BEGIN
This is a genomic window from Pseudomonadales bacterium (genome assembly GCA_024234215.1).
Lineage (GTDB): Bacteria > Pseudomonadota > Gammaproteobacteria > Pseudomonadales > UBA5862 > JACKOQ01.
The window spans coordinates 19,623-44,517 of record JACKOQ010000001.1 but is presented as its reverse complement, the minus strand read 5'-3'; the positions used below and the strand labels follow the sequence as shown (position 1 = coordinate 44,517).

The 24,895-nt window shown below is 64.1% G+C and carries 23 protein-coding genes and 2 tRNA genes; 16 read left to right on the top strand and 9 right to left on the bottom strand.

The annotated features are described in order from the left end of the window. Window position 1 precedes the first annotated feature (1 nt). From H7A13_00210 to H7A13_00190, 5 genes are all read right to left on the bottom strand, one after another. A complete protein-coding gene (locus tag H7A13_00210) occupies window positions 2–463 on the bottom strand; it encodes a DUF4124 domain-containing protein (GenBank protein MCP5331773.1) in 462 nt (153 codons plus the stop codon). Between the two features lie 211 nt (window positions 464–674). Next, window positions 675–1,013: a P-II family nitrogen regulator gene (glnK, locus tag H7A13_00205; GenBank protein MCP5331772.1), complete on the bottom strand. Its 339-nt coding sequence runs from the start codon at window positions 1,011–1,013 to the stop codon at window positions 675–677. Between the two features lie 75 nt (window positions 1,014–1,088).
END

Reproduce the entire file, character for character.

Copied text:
This is a genomic window from Pseudomonadales bacterium (genome assembly GCA_024234215.1).
Lineage (GTDB): Bacteria > Pseudomonadota > Gammaproteobacteria > Pseudomonadales > UBA5862 > JACKOQ01.
The window spans coordinates 19,623-44,517 of record JACKOQ010000001.1 but is presented as its reverse complement, the minus strand read 5'-3'; the positions used below and the strand labels follow the sequence as shown (position 1 = coordinate 44,517).

The 24,895-nt window shown below is 64.1% G+C and carries 23 protein-coding genes and 2 tRNA genes; 16 read left to right on the top strand and 9 right to left on the bottom strand.

The annotated features are described in order from the left end of the window. Window position 1 precedes the first annotated feature (1 nt). From H7A13_00210 to H7A13_00190, 5 genes are all read right to left on the bottom strand, one after another. A complete protein-coding gene (locus tag H7A13_00210) occupies window positions 2–463 on the bottom strand; it encodes a DUF4124 domain-containing protein (GenBank protein MCP5331773.1) in 462 nt (153 codons plus the stop codon). Between the two features lie 211 nt (window positions 464–674). Next, window positions 675–1,013: a P-II family nitrogen regulator gene (glnK, locus tag H7A13_00205; GenBank protein MCP5331772.1), complete on the bottom strand. Its 339-nt coding sequence runs from the start codon at window positions 1,011–1,013 to the stop codon at window positions 675–677. Between the two features lie 75 nt (window positions 1,014–1,088).